Turlock City News

Turlock City News

City of Turlock Could Raise Garbage Rates, Property Owners to be Notified with Option to Protest


The Turlock City Council unanimously approved to move forward with the first step in what could mean slight increases in garbage collection costs in the City of Turlock.

City of Turlock staff will now send out notifications to property owners, who will get the opportunity to protest the rate hike. If the majority of property owners — 50 percent plus one — protest the rate hike, it cannot be implemented.

Turlock Scavenger has requested the fee hike, which will be just over 9 percent for the average residential customer, to help make up additional costs the company has incurred recently.

The more than 9 percent rate increase for residential customers would amount to $2.30 (9.16 percent) for customers with 32 gallon grey, 68 gallon blue, and 95 gallon green bins; $3.10 (9.37 percent) for customers with 64 gallon grey, 68 gallon blue, and 95 gallon green bins; and $3.60 (9.45 percent) for customers with 96 gallon grey, 68 gallon blue, and 95 gallon green bins.

Currently, solid waste users pay $25.10, $33.10, and $38.10 per month, respectively, depending on the service. This would be a one-time increase for residential customers and would be set for the next five years.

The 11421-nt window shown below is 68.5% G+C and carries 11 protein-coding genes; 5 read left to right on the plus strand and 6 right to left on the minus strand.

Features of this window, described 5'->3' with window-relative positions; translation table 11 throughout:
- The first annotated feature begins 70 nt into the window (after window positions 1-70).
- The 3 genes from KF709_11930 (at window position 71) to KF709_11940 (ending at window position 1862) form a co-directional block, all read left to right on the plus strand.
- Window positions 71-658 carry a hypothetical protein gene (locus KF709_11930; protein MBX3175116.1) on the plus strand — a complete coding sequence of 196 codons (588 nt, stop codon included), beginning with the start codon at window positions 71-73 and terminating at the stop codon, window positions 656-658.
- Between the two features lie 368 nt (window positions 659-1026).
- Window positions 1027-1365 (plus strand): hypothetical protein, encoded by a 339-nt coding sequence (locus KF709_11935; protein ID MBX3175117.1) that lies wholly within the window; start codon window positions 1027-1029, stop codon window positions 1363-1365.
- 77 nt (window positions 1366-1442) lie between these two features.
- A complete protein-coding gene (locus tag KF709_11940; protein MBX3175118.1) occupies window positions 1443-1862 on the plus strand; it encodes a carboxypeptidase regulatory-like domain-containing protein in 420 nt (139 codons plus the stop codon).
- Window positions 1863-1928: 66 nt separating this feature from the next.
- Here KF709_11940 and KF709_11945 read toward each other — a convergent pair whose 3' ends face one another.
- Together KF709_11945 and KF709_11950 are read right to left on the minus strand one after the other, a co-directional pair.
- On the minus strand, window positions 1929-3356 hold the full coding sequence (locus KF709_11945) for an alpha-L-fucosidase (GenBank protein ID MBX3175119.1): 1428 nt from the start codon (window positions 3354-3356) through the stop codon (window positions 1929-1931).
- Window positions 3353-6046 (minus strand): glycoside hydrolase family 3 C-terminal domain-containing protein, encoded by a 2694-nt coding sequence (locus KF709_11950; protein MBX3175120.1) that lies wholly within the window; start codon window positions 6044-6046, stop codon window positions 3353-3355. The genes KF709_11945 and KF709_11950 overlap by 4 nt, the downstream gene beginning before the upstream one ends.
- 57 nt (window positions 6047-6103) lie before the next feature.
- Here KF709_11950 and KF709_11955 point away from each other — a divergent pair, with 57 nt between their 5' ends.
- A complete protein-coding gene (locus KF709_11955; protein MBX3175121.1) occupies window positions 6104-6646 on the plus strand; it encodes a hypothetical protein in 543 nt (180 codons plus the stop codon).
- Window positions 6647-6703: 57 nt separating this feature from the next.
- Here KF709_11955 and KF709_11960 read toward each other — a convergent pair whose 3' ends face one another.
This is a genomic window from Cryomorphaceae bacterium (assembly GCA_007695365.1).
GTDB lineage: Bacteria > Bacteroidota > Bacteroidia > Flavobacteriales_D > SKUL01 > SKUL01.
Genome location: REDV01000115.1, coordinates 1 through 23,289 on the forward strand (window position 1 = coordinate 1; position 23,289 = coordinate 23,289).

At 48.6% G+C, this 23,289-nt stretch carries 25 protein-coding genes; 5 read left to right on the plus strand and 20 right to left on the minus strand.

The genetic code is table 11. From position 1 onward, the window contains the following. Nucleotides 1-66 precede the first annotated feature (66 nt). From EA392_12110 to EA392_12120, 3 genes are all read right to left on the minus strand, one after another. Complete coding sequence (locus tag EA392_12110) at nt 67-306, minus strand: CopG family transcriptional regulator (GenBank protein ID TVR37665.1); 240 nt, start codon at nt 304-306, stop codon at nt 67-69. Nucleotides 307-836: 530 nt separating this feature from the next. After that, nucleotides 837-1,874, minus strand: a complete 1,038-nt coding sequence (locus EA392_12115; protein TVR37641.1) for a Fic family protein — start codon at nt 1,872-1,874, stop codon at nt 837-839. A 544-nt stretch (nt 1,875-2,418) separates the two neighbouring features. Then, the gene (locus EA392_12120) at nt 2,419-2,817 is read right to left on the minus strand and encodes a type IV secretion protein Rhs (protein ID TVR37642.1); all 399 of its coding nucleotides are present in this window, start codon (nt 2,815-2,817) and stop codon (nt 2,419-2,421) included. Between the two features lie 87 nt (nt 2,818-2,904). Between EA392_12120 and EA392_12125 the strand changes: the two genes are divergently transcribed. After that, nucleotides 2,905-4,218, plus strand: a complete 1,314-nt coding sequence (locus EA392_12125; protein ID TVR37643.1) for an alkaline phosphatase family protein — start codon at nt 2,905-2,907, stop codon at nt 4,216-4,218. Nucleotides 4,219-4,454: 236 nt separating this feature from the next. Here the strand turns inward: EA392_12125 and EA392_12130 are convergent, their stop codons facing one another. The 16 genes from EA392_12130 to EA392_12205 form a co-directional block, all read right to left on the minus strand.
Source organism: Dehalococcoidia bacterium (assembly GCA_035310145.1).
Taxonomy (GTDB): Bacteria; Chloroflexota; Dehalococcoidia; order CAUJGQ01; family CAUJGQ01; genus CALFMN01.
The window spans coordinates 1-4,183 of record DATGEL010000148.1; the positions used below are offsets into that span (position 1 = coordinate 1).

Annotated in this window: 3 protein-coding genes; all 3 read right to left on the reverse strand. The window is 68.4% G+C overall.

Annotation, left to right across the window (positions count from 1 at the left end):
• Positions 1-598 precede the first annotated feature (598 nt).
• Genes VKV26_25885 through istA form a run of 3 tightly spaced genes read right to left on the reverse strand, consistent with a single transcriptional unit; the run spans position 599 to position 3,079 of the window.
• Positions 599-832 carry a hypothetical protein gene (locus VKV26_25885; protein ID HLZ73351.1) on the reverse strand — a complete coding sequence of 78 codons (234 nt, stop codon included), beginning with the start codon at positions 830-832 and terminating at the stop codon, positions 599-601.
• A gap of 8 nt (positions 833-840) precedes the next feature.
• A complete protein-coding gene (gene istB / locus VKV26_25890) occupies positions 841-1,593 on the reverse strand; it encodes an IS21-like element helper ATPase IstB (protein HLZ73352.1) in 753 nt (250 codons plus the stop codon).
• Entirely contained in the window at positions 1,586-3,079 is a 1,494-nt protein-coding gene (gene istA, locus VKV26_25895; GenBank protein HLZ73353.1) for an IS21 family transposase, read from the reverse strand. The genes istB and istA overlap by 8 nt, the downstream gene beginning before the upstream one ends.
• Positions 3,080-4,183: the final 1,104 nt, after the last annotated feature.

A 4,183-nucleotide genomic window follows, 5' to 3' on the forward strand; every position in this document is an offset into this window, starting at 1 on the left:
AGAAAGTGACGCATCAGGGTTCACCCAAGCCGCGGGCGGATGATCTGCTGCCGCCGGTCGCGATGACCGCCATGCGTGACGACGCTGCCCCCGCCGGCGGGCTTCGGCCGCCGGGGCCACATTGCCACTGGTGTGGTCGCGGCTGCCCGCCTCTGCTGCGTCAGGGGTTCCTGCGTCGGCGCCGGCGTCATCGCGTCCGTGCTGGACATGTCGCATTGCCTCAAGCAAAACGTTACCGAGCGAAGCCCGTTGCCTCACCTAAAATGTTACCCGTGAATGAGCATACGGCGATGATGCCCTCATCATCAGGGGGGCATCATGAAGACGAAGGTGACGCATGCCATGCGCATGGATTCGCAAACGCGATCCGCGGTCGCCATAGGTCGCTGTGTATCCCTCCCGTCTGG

“Turlock Scavenger is proposing a one-time rate increase for the next five years, rather than a series of five small rate increases over the five years,” said City of Turlock Municipal Services Director Michael Cooke.

Council’s decision on Tuesday begins the notification process required under Proposition 218. All affected property owners will receive a ballot in the mail and will be given the opportunity to voice their concerns with the rate increase.

On Oct. 13, a public hearing will be hosted by Turlock City Council to count the ballots and vote on the rate hike. If the majority protest is not reached, Council will vote to either approve to deny the rate hike.

If approved, the rate increase would be the first for trash collection since 2003.

“The last rate increase for Turlock Scavenger was in 2003, so almost 12 years ago,” said Cooke.

Despite being standard protocol with rate increases in the City of Turlock, Councilmember Bill DeHart was concerned that too little is required under Proposition 218 to be fair to local residents.

Under Proposition 218, affected property owners must vote against the rate increase to have any impact on the decision.

“I’d like to see us somehow reinforce our efforts to ensure our populous are not just informed, but that they understand completely the ramifications of not responding,” said DeHart. “Silence in this particular case is consent.”

TurlockCityNews.com will announce when the trash collection rate increase ballots begin arriving and give further information on how residents can protest, if they so choose.

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